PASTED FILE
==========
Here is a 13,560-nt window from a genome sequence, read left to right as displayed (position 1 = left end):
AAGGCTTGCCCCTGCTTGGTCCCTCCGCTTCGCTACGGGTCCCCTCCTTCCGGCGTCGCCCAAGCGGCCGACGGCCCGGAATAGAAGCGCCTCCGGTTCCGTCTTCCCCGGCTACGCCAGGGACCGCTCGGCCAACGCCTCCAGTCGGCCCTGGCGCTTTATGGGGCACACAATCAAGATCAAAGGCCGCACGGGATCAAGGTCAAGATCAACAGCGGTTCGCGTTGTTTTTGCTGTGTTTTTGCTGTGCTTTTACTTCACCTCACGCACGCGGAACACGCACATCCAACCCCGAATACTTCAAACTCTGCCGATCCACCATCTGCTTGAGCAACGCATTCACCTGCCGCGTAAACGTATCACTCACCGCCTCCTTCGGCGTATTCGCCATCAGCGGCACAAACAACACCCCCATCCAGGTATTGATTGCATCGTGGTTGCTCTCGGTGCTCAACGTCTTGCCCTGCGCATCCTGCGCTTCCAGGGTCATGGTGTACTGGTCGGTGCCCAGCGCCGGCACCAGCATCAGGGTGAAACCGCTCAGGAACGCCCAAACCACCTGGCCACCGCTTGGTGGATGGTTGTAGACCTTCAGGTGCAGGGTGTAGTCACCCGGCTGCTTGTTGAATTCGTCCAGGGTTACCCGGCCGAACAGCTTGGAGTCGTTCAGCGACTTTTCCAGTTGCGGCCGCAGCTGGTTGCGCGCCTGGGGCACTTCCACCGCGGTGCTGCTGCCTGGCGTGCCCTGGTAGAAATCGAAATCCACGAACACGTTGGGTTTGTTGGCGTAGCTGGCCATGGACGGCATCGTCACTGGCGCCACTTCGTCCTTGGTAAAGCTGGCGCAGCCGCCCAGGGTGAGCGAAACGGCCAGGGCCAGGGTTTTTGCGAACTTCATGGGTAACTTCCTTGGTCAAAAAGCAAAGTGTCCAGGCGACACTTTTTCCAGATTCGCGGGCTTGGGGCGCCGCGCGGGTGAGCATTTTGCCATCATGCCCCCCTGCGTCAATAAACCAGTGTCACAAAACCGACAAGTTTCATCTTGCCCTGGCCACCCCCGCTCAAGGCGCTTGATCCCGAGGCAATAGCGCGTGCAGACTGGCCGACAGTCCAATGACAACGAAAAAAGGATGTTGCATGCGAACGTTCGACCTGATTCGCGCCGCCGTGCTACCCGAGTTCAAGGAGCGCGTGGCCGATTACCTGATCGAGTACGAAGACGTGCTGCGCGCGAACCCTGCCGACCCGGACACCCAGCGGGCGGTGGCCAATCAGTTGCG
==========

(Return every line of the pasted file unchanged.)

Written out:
Here is a 13,560-nt window from a genome sequence, read left to right as displayed (position 1 = left end):
AAGGCTTGCCCCTGCTTGGTCCCTCCGCTTCGCTACGGGTCCCCTCCTTCCGGCGTCGCCCAAGCGGCCGACGGCCCGGAATAGAAGCGCCTCCGGTTCCGTCTTCCCCGGCTACGCCAGGGACCGCTCGGCCAACGCCTCCAGTCGGCCCTGGCGCTTTATGGGGCACACAATCAAGATCAAAGGCCGCACGGGATCAAGGTCAAGATCAACAGCGGTTCGCGTTGTTTTTGCTGTGTTTTTGCTGTGCTTTTACTTCACCTCACGCACGCGGAACACGCACATCCAACCCCGAATACTTCAAACTCTGCCGATCCACCATCTGCTTGAGCAACGCATTCACCTGCCGCGTAAACGTATCACTCACCGCCTCCTTCGGCGTATTCGCCATCAGCGGCACAAACAACACCCCCATCCAGGTATTGATTGCATCGTGGTTGCTCTCGGTGCTCAACGTCTTGCCCTGCGCATCCTGCGCTTCCAGGGTCATGGTGTACTGGTCGGTGCCCAGCGCCGGCACCAGCATCAGGGTGAAACCGCTCAGGAACGCCCAAACCACCTGGCCACCGCTTGGTGGATGGTTGTAGACCTTCAGGTGCAGGGTGTAGTCACCCGGCTGCTTGTTGAATTCGTCCAGGGTTACCCGGCCGAACAGCTTGGAGTCGTTCAGCGACTTTTCCAGTTGCGGCCGCAGCTGGTTGCGCGCCTGGGGCACTTCCACCGCGGTGCTGCTGCCTGGCGTGCCCTGGTAGAAATCGAAATCCACGAACACGTTGGGTTTGTTGGCGTAGCTGGCCATGGACGGCATCGTCACTGGCGCCACTTCGTCCTTGGTAAAGCTGGCGCAGCCGCCCAGGGTGAGCGAAACGGCCAGGGCCAGGGTTTTTGCGAACTTCATGGGTAACTTCCTTGGTCAAAAAGCAAAGTGTCCAGGCGACACTTTTTCCAGATTCGCGGGCTTGGGGCGCCGCGCGGGTGAGCATTTTGCCATCATGCCCCCCTGCGTCAATAAACCAGTGTCACAAAACCGACAAGTTTCATCTTGCCCTGGCCACCCCCGCTCAAGGCGCTTGATCCCGAGGCAATAGCGCGTGCAGACTGGCCGACAGTCCAATGACAACGAAAAAAGGATGTTGCATGCGAACGTTCGACCTGATTCGCGCCGCCGTGCTACCCGAGTTCAAGGAGCGCGTGGCCGATTACCTGATCGAGTACGAAGACGTGCTGCGCGCGAACCCTGCCGACCCGGACACCCAGCGGGCGGTGGCCAATCAGTTGCG